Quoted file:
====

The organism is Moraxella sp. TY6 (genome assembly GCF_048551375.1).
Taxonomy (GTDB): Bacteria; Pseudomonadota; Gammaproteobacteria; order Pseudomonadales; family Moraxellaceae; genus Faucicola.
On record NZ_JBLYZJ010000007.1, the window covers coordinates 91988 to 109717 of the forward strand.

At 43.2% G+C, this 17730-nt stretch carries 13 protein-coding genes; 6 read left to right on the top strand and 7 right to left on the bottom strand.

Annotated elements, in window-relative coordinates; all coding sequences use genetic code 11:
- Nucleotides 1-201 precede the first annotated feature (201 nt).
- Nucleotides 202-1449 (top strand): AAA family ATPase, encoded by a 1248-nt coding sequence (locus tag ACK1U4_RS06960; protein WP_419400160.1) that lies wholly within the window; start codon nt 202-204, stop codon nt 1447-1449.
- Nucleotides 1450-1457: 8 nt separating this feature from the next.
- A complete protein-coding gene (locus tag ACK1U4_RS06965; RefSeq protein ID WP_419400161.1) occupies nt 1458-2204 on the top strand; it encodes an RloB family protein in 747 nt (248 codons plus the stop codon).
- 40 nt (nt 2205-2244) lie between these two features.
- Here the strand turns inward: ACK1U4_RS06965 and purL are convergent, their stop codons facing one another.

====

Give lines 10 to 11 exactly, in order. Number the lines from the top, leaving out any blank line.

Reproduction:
- 40 nt (nt 2205-2244) lie between these two features.
- Here the strand turns inward: ACK1U4_RS06965 and purL are convergent, their stop codons facing one another.